The Australian Taxation Office is ramping up its compliance activities as June 30 approaches, with landlords and those claiming deductions for vehicle expenses the latest to feel heat from the tax man.
The ATO will write to 110,000 people who have purchased rental properties in the last 12 months as part of its continued crackdown on incorrect claims for property-related deductions, with specific focus on rental deductions for properties that are not actually rented out or are used for private purposes.
One area of particularly confusion surrounds those expenses that can be claimed as an immediate deduction and the expenses which much be claimed over time, typically via depreciation.
While interest paid on loans for rental property and maintenance expenses are generally deductable immediately, many forms of repairs and capital works need to be depreciated over a longer period of time.
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The ATO is also keen to ensure landlords do not claim deductions for those periods where they are using the rental property for their private purposes, which is a common mistake.
The landlord crackdown comes despite a sharp fall in the level of deductions claimed for rental expenses last year, which dropped by 24% to $25 billion in 2008-09. More than 1.3 million people claim rental deductions each year.
Peter Bembrick from HLB Mann Judd told SmartCompany earlier this month that rental deductions is an area many taxpayers don’t understand and there are many claims that they miss.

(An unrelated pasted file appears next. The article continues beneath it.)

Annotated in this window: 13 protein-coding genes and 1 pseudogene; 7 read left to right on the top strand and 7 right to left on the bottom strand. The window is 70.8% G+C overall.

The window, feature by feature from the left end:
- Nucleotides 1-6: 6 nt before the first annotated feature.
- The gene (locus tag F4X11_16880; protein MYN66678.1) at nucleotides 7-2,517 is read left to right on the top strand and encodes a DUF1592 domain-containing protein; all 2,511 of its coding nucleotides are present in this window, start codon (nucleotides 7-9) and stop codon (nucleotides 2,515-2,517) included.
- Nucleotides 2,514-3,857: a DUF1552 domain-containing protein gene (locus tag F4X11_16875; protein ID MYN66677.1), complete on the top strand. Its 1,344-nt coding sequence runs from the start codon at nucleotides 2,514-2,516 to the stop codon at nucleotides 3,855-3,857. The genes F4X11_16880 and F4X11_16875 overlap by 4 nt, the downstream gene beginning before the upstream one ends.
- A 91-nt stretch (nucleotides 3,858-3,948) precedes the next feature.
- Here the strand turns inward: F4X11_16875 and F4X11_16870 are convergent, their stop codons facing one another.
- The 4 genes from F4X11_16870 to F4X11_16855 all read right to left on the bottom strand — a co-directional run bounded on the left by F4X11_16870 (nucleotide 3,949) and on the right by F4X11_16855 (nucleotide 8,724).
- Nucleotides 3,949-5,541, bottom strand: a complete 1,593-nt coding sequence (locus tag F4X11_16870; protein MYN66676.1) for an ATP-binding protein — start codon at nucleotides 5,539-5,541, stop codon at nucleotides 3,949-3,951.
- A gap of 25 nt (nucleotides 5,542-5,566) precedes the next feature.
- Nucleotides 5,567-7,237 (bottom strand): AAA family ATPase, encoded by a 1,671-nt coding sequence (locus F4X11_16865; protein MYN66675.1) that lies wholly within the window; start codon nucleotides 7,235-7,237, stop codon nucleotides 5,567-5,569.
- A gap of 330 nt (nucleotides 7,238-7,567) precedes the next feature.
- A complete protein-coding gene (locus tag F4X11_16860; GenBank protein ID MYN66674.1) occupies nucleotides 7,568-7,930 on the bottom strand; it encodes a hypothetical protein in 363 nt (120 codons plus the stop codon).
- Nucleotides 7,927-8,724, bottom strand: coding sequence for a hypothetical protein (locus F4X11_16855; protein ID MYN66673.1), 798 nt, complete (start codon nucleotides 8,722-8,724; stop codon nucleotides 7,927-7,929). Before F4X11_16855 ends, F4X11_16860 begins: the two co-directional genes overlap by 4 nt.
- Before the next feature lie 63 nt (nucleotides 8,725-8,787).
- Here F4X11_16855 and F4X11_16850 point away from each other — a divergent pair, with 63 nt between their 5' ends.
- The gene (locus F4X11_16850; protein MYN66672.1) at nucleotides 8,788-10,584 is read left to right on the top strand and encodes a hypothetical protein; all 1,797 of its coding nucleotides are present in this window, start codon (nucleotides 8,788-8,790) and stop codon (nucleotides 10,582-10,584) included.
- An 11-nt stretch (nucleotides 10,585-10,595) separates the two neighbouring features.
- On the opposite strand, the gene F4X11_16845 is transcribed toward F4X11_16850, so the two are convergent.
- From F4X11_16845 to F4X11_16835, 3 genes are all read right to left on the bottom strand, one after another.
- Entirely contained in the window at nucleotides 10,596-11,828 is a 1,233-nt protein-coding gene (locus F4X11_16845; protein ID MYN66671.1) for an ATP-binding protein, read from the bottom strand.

“One of the things that can be overlooked is building depreciations. The point being that if the building is constructed after 1982, when this depreciation rule came in, there is a 2.5% straight line deduction for things like structural improvements.”
“Certainly these structural improvements would extend to things like driveways and car parks. Also keep in mind that deductions travel from owner to owner as the property is sold, so there may be a whole number of things you aren’t aware of.”
The ATO has also signalled it will closely monitor claims for work-related expenses, with three professionals in the spotlight: engineers, teachers and mechanics.
Over 200,0000 people in these professions will receive letters outlining common “mistakes” made by taxpayers in claims for work-related expenses, with three specific areas of concern to be highlighted:
- Insufficient documentation available to support claims made for motor vehicle and travel expenses.
- Incorrectly claiming motor vehicle expenses including claiming when they travel from home to work more than once per day.
- Incorrectly claiming home office, mobile phone and internet expenses.
The ATO says about 7.3 million people claimed work-related expenses in the 2009 tax year, with the most common expenses claimed including car, travel, uniform and self-education expenses. On average, people claimed $2,008 in work-related expenses.